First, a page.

My long runs in the fall will be really telling, but I’m super nervous about not knowing what to expect. Marathon runners are obsessed with planning and I hate that I don’t know what to expect!

(Ali Rich) #18

I guess we will be in this together! It was recently suggested to me that the main focus during a long run should be electrolytes and water, I shouldn’t need any “fuel” per say.

(ianrobo) #19

In theory if you are fat adapted you will need nothing at all. In practice don’t worry about it, take whatever you like to eat imho. I take jelly babies to chew on but reality is I do not need them but tastes nice

(Andy C) #20

I’m (mostly) right there with you. The difference is I’m training for my first marathon. I don’t have the experience of doing a carb-powered race, but nearly ALL of the information I’ve found promotes carb fueling. It’s all Gatorade and gels and candy bars and the like.

My marathon is in November too, and so far I haven’t done a run long enough to have needed any fueling. Will I hit the point of needing to eat before I reach 26.2? I don’t know. I guess i assume I will, but I feel like I’m in uncharted waters here. It’s simultaneously exciting, intellectually interesting and damned frustrating.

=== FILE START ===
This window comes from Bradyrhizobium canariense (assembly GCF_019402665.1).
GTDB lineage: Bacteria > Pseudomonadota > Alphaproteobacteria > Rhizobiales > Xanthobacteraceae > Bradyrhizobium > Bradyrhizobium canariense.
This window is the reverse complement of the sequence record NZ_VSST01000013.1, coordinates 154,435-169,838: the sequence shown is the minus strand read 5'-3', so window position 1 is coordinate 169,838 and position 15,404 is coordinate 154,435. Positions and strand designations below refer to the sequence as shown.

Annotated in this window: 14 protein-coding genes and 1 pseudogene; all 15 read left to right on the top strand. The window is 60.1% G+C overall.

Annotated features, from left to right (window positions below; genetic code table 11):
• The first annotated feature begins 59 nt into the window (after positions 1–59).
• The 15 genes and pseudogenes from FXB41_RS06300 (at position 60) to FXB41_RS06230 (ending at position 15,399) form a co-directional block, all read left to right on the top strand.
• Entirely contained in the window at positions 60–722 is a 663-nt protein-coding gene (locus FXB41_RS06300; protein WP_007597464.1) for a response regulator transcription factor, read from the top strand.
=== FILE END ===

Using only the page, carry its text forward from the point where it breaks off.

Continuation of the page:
I have seen some reference to the Epic brand bars for fueling on a long run, but I’m skeptical about eating meat on a run because of how much energy and time it takes to digest protein. I feel like the best thing would be a short- or medium-chain triglyceride, but I don’t know. It’s all hypothetical. I don’t actually know what I’m talking about.

My boss, who is also LCHF, told me he’s seen some individual packets of coconut oil. I think he found them at Trader Joe’s, but I may be misremembering. So far that’s the only idea I have for fuel to carry with me on a run. I haven’t tried it though, so I’m definitely not recommending it at this point.

I’m very much open to ideas or suggestions.